‘The Tales’ by Jessica Bozek
“The government is prepared to offer me reparations. I have so many problems with their language.”
In the endnotes to The Tales, Jessica Bozek cites her seminar, Reading Disaster, as the impetus behind the book. The primary question raised by the book, however, speaks just as much to the problem of Writing Disaster. The act of storytelling is both destructive and constructive; narrative is a tenuous thread in the wake of disaster. The book’s title works in conjunction with Bozek’s short prose form to call attention to the idea of storytelling—but only to rub against the book’s fractured content. Through the perspectives of a lone survivor and various experts around him, an ambiguous apocalypse and its aftermath are recounted, but it is difficult to pin down a precise narrative in any one of the book’s tales. Bozek intentionally destabilizes her readers’ narrative understanding through shifting narration, fragmented detail, and uncomfortable questions about the nature of language.
The Tales opens with “The Revisionist Historian’s Tale,” suggesting from the start that the stories to come may not be entirely reliable. Subsequent accounts of what happened are presented through multiple narrators, referred to by their official titles (Historian, Actor, Engineer, etc.) so that the disaster in question becomes inextricable from subjective experience. For example, while the Seismologist tells us that “the center of each town sunk first,” positioning the disaster in relation his own profession, the Linguist tells us that the soldier responsible for the disaster “had been trained in the language of the people he disappeared . . . his words cooed, nested—little birds straight to their sense of self.” Through these varied points of view, the myth of objective history is dispelled, or at least shown to be unknowable.
The soldier to whom the Linguist refers appears in most of the tales as the driving force behind the disaster, and his weapon of choice is language. We are told that he had a “soothing voice” that lulled the citizens into their own collapse. He “wanted one thing, and led the people to believe they wanted that thing, too.” As a whole, the destroyed community in the book is presented as a passive victim of a deceitful language disguised as (but also rooted in) their own. As the Diagnostician puts it, “their own tongue killed them.” The book’s animals refer to the soldier as “the new human.” They are the only beings that saw the disaster coming—perhaps because they don’t observe the soldier through his language. The Dogs “smelled its arrival . . . and wanted to run for the hills . . . we knew this human wants to take something.” Without human vocabulary, the soldier is stripped of his authoritative title and thus loses his power to coerce through language.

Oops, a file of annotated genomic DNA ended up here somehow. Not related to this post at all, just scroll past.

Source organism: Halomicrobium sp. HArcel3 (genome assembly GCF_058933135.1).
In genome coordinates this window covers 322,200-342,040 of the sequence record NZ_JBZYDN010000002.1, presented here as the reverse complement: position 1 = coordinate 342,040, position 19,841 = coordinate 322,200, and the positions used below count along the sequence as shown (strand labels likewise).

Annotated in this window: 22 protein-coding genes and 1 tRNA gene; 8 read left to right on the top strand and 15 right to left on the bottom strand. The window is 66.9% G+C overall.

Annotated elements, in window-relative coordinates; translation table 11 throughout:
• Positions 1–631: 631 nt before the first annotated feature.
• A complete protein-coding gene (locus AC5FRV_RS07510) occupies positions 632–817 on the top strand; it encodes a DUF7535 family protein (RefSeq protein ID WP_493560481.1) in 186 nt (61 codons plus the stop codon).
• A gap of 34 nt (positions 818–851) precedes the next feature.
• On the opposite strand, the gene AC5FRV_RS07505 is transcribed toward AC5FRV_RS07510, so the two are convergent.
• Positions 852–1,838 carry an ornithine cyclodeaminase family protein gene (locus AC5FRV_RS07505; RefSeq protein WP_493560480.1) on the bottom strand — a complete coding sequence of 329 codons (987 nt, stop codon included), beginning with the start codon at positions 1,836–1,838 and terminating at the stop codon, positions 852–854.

Words are effective weapons for the soldier to use against humans precisely because we are so dependent upon them. Narrative is the means by which we construct our world—and our place in it, as suggested by the framing of each tale by its narrator’s role or given title. Through his use of manipulative language and storytelling, the soldier symbolizes contemporary politics in general, and readers begin to consider the possibility that the quiet disaster being described in Bozek’s book is less a futuristic fantasy than a repeated and ongoing reality. Bozek’s endnotes suggest as much with references to an array of wars, invasions, occupations, and holocausts.
Bozek also includes various “Fairy Tale” versions of “The Saving,” in which the destroyed community avoids the disaster. These often feature animals and natural phenomena as means of protection, sometimes borrowing from American Indian folklore. The fairy tale form is a paradox here, where fairy tales represents salvation, but that salvation then exists only as a fairy tale, presented in opposition to an ostensibly more accurate reality. These pieces function as somber reminders that while the destroyed community at the heart of the book was not actually saved, language can also be a force of good if used in certain ways.
The Lone Survivor returns throughout The Tales, at first only offering very short, cryptic versions of the disaster and of his past life: “I emerged out of the collapsed earth. My love—his hands—gone. I towed his life’s work: the marionette wires, cracked wooden faces, bloody hair.” In the second and third sections of the book, however, he emerges as the prominent storyteller, and the focus shifts from the disaster itself to the aftermath, where the function of language also shifts. In the second section of the book, the Lone Survivor “unspool[s] the words of those lost,” transforming them into a scaffolding upon which some sense of the world can be rebuilt. This section is composed of lineated fragments of concrete details and dialogue representing the words and memories of the dead:
insects drunk in the air
hold my hand
under the heavy lights
Words linger and echo in the white space of the page, allowing readers to participate in the reconstruction of a destroyed world by filling in the gaps themselves. Language, formerly presented as the soldier’s weapon, is now the survivor’s tool.